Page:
Rifles and Rituals: Satire and Societal Shifts in Bhutan as Portrayed in 'The Monk and The Gun


Pawo Choyning Dorji, whose film "The Monk and the Gun" offers insight into the Himalayan nation's modernization process.

"The Monk and the Gun," a captivating Bhutanese film directed by Pawo Choyning Dorji, has been recognized by the prestigious Academy of Motion Picture Arts and Sciences, earning a spot on the shortlist for Best International Film at the upcoming 96th Academy Awards ceremony, scheduled for March 10 at the Dolby Theatre in Los Angeles.

Among the 15 films vying for the International Feature Film category, "The Monk and the Gun" stands out for its innovative storytelling, thematic richness, and stellar performances by the cast. It has received accolades globally, winning awards such as Best Original Screenplay at the Stars Asian International Film Festival in Los Angeles, the Director’s Choice Award at the Illuminate Film Festival in Santa Barbara, and the Special Jury Prize at the Rome Film Festival, among others.

Director Pawo Choyning Dorji gained international recognition with his previous work, "Lunana: A Yak in the Classroom," which was also nominated for an Oscar in the same category in 2022. While not winning the award, his contributions to Bhutanese cinema were acknowledged domestically, earning him the esteemed Druk Thuksey medal.

Expressing gratitude for the opportunity to represent his country and culture, Dorji thanked the entire team behind "The Monk and the Gun" for their dedication and support. The Bhutan Information, Communications, and Media Authority (BICMA) selected the film as Bhutan’s official submission for the Oscars, citing its authentic portrayal of Bhutanese life and exceptional craftsmanship.

"The Monk and the Gun" had its world premiere at the Telluride Film Festival in September 2023, captivating audiences with its poignant narrative and captivating cinematography. This marks the third time a Bhutanese film has received an Oscar nomination, following "The Cup" in 1999 and "Lunana: A Yak in the Classroom" in 2022, showcasing the growing recognition of Bhutanese cinema on the global stage.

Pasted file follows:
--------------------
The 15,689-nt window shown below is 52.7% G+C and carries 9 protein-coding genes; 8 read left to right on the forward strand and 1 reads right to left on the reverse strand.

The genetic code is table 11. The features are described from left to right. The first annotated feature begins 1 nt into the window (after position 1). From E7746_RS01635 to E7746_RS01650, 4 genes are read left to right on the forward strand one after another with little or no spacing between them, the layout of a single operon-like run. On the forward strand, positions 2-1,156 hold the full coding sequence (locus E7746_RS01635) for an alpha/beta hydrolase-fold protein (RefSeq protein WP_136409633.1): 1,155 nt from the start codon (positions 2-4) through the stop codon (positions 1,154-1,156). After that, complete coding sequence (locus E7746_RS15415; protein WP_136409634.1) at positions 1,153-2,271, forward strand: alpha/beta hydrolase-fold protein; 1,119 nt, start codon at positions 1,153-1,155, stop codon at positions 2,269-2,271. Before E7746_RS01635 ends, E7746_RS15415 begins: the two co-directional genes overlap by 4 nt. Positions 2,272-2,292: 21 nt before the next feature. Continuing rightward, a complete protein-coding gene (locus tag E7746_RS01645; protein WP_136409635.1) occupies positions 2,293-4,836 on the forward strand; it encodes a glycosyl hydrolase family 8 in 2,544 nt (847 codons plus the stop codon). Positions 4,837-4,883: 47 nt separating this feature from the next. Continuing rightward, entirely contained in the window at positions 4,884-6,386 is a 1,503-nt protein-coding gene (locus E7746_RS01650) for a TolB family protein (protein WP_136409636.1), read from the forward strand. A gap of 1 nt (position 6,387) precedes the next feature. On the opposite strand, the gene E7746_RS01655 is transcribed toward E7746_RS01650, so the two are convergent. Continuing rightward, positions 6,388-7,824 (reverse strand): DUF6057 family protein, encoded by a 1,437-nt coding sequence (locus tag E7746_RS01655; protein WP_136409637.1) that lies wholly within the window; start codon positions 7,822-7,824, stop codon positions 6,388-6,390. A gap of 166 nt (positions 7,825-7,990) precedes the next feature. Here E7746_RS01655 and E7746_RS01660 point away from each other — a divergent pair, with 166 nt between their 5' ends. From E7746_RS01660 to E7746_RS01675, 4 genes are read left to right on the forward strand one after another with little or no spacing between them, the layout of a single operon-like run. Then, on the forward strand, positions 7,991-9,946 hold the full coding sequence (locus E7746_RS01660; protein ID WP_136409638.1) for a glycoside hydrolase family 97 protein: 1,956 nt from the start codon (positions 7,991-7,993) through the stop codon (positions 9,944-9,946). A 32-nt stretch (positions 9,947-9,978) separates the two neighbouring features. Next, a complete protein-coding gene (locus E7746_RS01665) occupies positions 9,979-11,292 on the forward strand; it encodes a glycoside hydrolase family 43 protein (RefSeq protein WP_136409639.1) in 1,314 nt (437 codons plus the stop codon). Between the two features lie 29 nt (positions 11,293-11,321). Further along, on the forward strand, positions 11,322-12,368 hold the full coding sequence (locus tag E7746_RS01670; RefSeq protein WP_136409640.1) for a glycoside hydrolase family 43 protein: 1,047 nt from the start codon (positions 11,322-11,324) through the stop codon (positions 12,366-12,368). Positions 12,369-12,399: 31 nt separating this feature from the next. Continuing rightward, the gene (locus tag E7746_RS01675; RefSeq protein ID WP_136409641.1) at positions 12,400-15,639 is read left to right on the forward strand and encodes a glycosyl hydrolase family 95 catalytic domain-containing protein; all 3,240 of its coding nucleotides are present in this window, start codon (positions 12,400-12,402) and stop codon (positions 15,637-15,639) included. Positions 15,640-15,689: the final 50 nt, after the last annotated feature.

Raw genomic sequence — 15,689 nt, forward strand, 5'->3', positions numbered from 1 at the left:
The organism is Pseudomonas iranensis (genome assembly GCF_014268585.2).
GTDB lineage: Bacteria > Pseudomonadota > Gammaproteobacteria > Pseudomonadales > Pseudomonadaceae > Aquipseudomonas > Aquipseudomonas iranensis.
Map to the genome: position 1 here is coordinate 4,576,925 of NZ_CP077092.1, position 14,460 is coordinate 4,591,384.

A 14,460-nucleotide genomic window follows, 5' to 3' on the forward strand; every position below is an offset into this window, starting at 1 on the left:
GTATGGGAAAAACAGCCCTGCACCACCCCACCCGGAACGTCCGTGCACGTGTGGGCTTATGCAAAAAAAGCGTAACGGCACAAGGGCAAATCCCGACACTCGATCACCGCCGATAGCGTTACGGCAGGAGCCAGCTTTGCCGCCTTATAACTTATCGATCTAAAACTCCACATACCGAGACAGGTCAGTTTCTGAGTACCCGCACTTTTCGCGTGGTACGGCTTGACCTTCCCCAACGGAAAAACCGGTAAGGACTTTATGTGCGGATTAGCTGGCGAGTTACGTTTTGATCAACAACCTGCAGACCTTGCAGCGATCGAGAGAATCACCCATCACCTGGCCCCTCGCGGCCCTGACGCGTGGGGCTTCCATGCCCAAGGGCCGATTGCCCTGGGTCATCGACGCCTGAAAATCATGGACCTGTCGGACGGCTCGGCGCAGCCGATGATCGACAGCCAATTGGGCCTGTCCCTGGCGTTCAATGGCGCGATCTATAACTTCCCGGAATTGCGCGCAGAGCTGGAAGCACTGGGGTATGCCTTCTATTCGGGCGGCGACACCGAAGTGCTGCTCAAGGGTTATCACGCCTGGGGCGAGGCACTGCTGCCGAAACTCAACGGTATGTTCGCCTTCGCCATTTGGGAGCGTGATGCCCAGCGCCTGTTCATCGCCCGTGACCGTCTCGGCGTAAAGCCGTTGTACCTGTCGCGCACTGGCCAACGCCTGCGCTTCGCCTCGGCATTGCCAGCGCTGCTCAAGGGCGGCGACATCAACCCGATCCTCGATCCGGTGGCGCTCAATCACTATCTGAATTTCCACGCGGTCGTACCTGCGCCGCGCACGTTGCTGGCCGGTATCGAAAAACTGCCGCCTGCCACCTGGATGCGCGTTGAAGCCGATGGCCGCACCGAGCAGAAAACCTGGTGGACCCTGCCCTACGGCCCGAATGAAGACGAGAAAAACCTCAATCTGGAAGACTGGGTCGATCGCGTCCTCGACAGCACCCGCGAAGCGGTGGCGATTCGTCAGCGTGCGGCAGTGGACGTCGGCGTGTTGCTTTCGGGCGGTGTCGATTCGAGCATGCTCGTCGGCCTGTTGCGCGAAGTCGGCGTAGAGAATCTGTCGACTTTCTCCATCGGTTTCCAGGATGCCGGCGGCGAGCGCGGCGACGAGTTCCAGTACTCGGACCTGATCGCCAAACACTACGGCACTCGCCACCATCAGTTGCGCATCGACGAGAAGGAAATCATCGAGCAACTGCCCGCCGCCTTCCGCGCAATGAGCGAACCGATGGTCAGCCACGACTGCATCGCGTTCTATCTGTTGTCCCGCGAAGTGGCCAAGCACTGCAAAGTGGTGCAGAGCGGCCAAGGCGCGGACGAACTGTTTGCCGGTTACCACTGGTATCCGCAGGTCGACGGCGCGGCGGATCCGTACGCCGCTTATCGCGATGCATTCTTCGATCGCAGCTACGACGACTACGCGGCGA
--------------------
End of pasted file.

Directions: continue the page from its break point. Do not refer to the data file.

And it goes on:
Synopsis of The Monk and the Gun

With a relaxed yet insightful approach, "The Monk And The Gun" presents a dynamic fusion of modernity and tradition, seamlessly blending urban and rural settings. Inspired by Robert Altman's style, writer-director Pawo Choyning Dorji sets the film in 2006, unfolding the story of various characters in a quaint Bhutanese village as they navigate the impending changes—such as the introduction of television, internet, cellphones, and the nation's first democratic election—that are sweeping across the country.

The narrative kicks off when an elderly Lama, portrayed by the real-life Lama Kelsang Choejey from Ura village, interrupts his meditation to send a young monk, played by Tandin Wangchuk, on a quest to find guns upon learning about Bhutan's forthcoming election. This proves to be a challenging mission as firearms are virtually unknown in the country, except for an elderly villager who possesses an American Civil War rifle with a purported history of defeating Tibetan soldiers over a century ago. Initially promised to an American gun collector named Ron, guided by Benji, the rifle ends up in the possession of the monk due to a broken deal with the villager.

The physical journey of the firearm from one individual to another drives the narrative forward. Symbolizing the Westernization of the rural landscape, the rifle serves as a focal point for the encroaching changes in Bhutan. Through striking cinematography by Jigme Tenzing, the lush hills of Bhutan remain untouched by the vices of greed and rivalry, yet gradually succumb to the influence of Western constructs like televisions and firearms.

The impending election, triggered by the King's decision to step down, marks a pivotal moment in Bhutan's history, introducing the concept of democracy to its citizens. However, Dorji's astute screenplay raises questions about the necessity of democracy for Bhutan, as none of the villagers actively demand the right to vote. The mock election scene, laden with irony, showcases citizens voting for fictitious color-coded candidates, with yellow winning by an improbable margin due to its association with the King.

Filled with subtle yet impactful moments, the film explores themes of political upheaval and cultural transformation with wit and depth. Dorji's narrative is punctuated with sly and ironic dialogue, highlighting the complexities of Bhutan's encounter with modernity and democracy.

Where Can You Watch The Monk and the Gun?

Through 2024 there will be theatrical releases across Europe, South America, Asia and Australia. From February 16, The Monk and the Gun will have its theatrical releases across Canada. Check out the schedule here.

The Monk and the Gun Trailer


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